Yes, that’s quite what i mean when i said the model should account for onchain liquidity.
Your example with Uniswap follow that, but intentionally or not, you selected a place with lowest WBTC liquidity on chain for your example.
Let’s take a look at sushi:
But considering you want to deal with millions i seriously doubt anybody would use just a single pool of liquidity, so here is the same trade on 1inch, routed through several pools:
Of course, telling that on-chain liquidity is only thing we should care was never my intention. I very much encourage using as much data, as available. The only thing i want to say, it shouldn’t be ignored either, as it is not negligble anymore. And volume at DEX is not good enough as ONLY metric, as they hold much more liquidity, than their daily volume is. Especially if we talk about suchi, 1inch pools, where liquididy is incentivised. Daily volume is a small fraction of their liquidity, most of it just sit there without trading. (untill price spike happen)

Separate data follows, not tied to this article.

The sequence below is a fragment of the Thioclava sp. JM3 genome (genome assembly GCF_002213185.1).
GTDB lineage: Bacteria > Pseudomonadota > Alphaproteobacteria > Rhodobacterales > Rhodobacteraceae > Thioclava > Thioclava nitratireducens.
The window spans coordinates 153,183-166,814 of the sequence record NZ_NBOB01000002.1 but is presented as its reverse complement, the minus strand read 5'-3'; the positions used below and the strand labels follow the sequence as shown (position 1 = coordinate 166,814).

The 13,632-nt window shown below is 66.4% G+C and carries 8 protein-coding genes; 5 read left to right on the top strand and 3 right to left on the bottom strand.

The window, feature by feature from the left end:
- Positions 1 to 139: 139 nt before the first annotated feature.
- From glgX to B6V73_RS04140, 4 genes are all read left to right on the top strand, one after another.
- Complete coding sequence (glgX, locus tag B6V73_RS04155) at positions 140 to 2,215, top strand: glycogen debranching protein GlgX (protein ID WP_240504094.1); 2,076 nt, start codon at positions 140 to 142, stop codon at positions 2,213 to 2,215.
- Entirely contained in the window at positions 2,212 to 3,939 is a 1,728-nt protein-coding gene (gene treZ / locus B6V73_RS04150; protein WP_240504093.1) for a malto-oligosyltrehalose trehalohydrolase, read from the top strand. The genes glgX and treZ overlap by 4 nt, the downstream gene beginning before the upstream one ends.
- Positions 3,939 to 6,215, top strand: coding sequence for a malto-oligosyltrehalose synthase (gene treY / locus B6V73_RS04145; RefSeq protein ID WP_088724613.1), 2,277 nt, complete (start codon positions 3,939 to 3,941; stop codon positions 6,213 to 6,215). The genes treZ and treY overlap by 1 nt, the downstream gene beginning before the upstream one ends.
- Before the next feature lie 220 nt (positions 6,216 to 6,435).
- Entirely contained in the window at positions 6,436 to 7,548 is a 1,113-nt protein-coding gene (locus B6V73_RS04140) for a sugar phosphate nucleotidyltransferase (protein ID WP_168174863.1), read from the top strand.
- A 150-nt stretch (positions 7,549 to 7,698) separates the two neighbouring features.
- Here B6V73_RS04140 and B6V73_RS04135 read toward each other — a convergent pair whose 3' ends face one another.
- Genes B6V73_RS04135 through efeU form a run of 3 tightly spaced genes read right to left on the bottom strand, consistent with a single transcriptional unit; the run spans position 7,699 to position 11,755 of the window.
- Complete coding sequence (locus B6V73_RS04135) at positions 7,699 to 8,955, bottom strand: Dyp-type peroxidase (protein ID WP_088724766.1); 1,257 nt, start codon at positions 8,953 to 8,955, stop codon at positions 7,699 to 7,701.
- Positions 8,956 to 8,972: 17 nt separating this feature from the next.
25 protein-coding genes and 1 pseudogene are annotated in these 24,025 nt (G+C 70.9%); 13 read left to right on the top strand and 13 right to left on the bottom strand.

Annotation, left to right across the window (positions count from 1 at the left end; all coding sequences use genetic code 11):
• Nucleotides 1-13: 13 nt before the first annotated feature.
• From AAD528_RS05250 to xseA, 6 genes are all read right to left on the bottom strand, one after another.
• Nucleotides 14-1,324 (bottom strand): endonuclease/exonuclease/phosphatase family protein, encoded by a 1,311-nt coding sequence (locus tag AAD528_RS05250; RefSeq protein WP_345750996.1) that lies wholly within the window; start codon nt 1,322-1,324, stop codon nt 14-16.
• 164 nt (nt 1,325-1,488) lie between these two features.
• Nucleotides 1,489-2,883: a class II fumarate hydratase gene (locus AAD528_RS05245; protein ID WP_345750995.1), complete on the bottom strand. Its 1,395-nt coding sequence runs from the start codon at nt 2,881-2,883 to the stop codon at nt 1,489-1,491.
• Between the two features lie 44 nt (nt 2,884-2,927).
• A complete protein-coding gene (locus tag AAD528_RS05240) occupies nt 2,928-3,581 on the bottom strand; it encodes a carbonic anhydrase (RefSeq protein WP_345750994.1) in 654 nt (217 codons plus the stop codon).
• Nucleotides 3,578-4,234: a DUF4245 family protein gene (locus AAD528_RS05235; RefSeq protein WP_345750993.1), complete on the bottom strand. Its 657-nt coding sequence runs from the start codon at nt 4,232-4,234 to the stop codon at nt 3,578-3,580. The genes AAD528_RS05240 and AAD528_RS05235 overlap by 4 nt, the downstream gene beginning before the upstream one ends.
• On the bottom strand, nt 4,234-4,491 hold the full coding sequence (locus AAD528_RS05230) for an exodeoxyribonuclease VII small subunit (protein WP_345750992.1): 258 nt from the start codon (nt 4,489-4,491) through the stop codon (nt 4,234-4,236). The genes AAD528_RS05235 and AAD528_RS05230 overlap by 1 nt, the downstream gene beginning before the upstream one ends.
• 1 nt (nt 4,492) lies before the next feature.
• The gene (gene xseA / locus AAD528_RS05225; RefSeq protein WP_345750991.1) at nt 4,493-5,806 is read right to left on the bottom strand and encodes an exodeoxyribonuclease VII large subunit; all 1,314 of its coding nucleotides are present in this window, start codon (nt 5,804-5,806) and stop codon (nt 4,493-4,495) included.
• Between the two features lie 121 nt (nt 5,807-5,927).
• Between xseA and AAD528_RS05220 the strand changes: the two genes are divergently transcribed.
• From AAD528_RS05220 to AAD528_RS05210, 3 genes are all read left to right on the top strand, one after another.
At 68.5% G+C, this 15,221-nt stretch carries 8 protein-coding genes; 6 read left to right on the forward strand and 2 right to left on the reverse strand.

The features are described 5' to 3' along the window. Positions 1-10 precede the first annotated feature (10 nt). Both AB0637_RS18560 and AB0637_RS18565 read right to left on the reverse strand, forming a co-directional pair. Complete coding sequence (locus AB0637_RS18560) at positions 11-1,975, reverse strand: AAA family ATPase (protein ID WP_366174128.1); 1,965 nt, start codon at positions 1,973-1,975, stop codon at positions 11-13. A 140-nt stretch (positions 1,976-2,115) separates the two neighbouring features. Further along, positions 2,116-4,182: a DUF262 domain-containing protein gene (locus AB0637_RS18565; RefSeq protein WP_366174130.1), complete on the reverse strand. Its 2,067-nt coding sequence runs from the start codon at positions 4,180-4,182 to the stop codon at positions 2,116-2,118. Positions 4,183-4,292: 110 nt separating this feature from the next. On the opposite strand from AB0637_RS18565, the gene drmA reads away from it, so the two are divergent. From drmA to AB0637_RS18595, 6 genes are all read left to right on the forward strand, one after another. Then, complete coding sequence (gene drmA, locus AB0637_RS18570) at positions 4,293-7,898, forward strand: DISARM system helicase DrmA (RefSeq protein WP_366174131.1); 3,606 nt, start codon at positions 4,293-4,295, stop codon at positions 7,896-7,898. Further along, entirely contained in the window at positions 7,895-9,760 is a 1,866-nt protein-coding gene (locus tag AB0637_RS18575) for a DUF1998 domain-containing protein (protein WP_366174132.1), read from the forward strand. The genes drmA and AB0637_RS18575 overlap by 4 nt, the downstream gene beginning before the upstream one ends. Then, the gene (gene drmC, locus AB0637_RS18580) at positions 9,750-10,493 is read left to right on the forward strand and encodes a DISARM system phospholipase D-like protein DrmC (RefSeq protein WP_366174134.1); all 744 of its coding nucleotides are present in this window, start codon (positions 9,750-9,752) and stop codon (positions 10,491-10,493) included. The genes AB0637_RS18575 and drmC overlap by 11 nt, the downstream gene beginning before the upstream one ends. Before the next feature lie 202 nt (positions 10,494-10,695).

To make my point really short and simple. If we say:
a) ETH have no problem with liquidations (as shown by your model)
b) WBTC have no problems in converting to ETH (as delivered from onchain liquidity)
Then if A and B is true, than
c) WBTC should have little problems with liquidations also.
Of course, there is additional step and transactional expenses, so it might not be as good as ETH, but certanly not 10 or 20 times worse in liquidity.
That’s not said to say that decreasing CF for WBTC is bad idea. It might be not. I believe after so many X in price some tokens done, lowering risk might be appropriate, even if it’s somewhat enforced on users. I just want you to maybe take a look at your model from outside perspective. Maybe DEXes, should not be just a single daily volume metric, and dex liquidity is not exactly quite same as cex orderbook either.